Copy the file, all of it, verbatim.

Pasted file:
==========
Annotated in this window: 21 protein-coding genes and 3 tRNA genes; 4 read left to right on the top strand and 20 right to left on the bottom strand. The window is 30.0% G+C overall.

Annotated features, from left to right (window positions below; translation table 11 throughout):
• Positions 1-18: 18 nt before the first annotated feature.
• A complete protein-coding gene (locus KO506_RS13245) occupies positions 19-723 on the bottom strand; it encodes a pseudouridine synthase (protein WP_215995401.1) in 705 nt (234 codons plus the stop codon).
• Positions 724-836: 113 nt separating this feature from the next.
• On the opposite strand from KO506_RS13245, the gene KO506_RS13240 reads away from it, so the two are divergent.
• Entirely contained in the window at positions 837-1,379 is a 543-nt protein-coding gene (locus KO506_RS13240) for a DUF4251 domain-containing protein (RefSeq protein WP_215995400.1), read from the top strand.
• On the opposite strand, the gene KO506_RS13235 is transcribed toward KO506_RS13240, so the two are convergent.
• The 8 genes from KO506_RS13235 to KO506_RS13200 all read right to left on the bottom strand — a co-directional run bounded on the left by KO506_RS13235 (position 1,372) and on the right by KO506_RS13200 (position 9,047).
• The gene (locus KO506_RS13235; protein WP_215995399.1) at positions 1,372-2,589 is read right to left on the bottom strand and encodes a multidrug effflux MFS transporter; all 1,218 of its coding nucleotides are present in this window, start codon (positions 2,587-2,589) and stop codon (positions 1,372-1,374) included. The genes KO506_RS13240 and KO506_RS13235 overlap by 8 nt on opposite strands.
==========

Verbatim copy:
Annotated in this window: 21 protein-coding genes and 3 tRNA genes; 4 read left to right on the top strand and 20 right to left on the bottom strand. The window is 30.0% G+C overall.

Annotated features, from left to right (window positions below; translation table 11 throughout):
• Positions 1-18: 18 nt before the first annotated feature.
• A complete protein-coding gene (locus KO506_RS13245) occupies positions 19-723 on the bottom strand; it encodes a pseudouridine synthase (protein WP_215995401.1) in 705 nt (234 codons plus the stop codon).
• Positions 724-836: 113 nt separating this feature from the next.
• On the opposite strand from KO506_RS13245, the gene KO506_RS13240 reads away from it, so the two are divergent.
• Entirely contained in the window at positions 837-1,379 is a 543-nt protein-coding gene (locus KO506_RS13240) for a DUF4251 domain-containing protein (RefSeq protein WP_215995400.1), read from the top strand.
• On the opposite strand, the gene KO506_RS13235 is transcribed toward KO506_RS13240, so the two are convergent.
• The 8 genes from KO506_RS13235 to KO506_RS13200 all read right to left on the bottom strand — a co-directional run bounded on the left by KO506_RS13235 (position 1,372) and on the right by KO506_RS13200 (position 9,047).
• The gene (locus KO506_RS13235; protein WP_215995399.1) at positions 1,372-2,589 is read right to left on the bottom strand and encodes a multidrug effflux MFS transporter; all 1,218 of its coding nucleotides are present in this window, start codon (positions 2,587-2,589) and stop codon (positions 1,372-1,374) included. The genes KO506_RS13240 and KO506_RS13235 overlap by 8 nt on opposite strands.